McMillan Group collaborated with the curator from UPENN and museum directors at each of four tour locations to design this traveling exhibit of "Tutankhamun and the Golden Age of the Pharaohs." The design of the grand colonnade entrance helped build excitement and met the audiences' high expectations for this significant exhibition.
Collaborating with producers at National Geographic, McMillan Group developed the concept for a high energy introductory video with a surprise reveal ending. The video sets up the context of the exhibition: Tut's
undisturbed tomb, what the boy king was really like and the mystery
surrounding his brief reign.
Each gallery tells a chapter in Tut's story through the exhibition's interior design and lighting that is relevant to the content on display. Here Tut's ancestors were represented as if in a desert sunlit archeological site along the Nile.
McMillan Group designed the exhibition's logo and created the didactic graphics to provide relative information about the collection. This graphic organized Tut’s royal family using the objects on display in context of a family tree.
The intense color and symmetrical design of this gallery represented the radical change in religion of many gods to one god made by Tut’s ruling father, Akhenaten, shown here as the gallery's focal point with himself as the religious leader.
The Afterlife gallery explores the belief in life after death as a stylized representation of Tut’s grandparents' tomb. The projected hieroglyphics of the funerary book, the Amduat, on the upper walls created a more ethereal experience than a literal graphic would have achieved.
When Tut’s tomb was discovered, it had a rare treasure of undisturbed objects displayed here in the gold gallery. This was recreated by an entry that dramatically revealed these objects.
The gallery of Daily Life in Tutankhamun's world included many everyday objects. The design used a warm palette and sunlight effects as well as mural surrounds to depict activities similar to the objects on display to bring the idea to life.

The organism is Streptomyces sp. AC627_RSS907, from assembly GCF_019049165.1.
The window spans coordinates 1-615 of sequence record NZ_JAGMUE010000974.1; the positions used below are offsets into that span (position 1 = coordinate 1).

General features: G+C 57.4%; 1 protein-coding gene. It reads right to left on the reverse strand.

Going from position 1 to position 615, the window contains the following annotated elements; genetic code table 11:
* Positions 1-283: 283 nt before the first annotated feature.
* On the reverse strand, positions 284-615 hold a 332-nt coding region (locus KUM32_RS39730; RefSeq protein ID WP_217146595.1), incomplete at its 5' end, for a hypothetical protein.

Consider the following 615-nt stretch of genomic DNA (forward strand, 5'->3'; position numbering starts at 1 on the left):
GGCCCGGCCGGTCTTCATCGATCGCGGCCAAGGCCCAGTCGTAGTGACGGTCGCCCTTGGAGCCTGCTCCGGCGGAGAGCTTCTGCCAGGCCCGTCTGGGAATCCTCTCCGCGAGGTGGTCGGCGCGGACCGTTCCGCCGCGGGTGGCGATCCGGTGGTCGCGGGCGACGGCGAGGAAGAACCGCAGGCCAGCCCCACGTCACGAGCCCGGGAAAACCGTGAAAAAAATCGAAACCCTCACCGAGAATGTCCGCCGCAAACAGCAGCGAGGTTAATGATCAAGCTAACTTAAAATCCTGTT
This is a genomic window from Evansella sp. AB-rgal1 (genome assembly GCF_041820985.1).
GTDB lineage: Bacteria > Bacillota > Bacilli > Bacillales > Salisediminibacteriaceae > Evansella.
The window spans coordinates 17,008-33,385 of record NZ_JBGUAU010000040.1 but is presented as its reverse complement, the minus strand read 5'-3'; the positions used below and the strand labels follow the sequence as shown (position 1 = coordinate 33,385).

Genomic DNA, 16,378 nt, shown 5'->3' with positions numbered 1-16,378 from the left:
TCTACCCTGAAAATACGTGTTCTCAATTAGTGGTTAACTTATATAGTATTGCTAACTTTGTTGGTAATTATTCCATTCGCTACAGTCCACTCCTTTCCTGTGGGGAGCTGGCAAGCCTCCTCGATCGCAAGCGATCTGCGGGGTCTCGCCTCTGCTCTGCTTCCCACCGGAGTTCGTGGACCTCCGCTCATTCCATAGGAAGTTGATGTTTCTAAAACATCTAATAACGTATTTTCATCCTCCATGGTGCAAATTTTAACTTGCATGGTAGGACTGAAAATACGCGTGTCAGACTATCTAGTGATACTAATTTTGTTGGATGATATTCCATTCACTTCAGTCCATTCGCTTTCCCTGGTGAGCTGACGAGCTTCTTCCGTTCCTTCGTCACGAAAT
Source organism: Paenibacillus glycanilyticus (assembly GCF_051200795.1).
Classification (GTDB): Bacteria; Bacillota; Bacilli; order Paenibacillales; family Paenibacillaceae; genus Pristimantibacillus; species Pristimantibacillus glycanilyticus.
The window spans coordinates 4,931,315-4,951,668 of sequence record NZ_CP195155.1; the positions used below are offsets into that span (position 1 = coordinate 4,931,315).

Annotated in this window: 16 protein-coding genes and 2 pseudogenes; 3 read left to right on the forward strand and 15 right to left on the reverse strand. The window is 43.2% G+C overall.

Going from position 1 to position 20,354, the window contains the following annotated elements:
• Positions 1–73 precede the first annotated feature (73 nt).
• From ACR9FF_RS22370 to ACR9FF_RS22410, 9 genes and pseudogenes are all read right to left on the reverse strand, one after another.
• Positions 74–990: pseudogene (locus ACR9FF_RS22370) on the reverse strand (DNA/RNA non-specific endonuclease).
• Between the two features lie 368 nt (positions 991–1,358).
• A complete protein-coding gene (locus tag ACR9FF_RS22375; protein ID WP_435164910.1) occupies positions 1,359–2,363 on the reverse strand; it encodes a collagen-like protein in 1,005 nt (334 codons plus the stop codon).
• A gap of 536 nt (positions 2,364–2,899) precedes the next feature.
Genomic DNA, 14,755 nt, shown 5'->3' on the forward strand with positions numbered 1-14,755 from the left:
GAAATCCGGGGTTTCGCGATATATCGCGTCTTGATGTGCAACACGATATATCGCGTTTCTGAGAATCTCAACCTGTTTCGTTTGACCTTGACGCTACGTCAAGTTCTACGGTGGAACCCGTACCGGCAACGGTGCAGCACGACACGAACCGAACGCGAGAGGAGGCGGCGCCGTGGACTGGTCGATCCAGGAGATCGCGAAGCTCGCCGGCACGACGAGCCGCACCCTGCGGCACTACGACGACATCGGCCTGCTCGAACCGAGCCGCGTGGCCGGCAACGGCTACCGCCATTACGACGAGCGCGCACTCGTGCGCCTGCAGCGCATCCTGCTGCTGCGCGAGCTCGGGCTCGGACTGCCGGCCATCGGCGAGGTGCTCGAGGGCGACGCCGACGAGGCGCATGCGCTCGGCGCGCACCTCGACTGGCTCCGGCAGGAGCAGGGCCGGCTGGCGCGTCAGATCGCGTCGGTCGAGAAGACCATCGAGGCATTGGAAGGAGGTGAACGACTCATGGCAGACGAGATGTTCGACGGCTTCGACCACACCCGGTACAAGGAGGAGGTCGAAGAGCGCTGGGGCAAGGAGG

McMillan Group used video throughout the exhibition to illustrate what could not be displayed traditionally. Projected onto the surface depicting Tut’s coffins are a sequence of the 1922 discovery photos, virtually unwrapping the mummy with gold objects on display found in the layers.
The challenge was to design this 15,000 sq. ft. traveling exhibition about Tutankhamun and his ancestors to honor one hundred seventeen invaluable 3,500-year-old objects from the 1922 historical find in Egypt. McMillan Group designed each of the eleven galleries to unfold a different time and place, evoking a feeling and not a literal translation, to visually communicate concepts making the objects more relevant, educational and meaningful to the audience. Our museum design capabilities included: interior architecture, exhibit, archival display cases, video concepts, graphic (including exhibition logo) and lighting design.
“It was crucial that the designer understand and represent the storyline in the way that will be meaningful for the audience. In a short year-long time frame, McMillan Group achieved this monumental task, and in unexpected ways, taking advantage of the whole environment to interpret and explain the main concepts surrounding the mysteries of Tutankhamun’s life.”
David Silverman, Curator for this exhibition and the original blockbuster exhibit in the 1970’s,
professor of Egyptology, Eckley Brinton Coxe, Jr. Professor and Curator, University of Pennsylvania,
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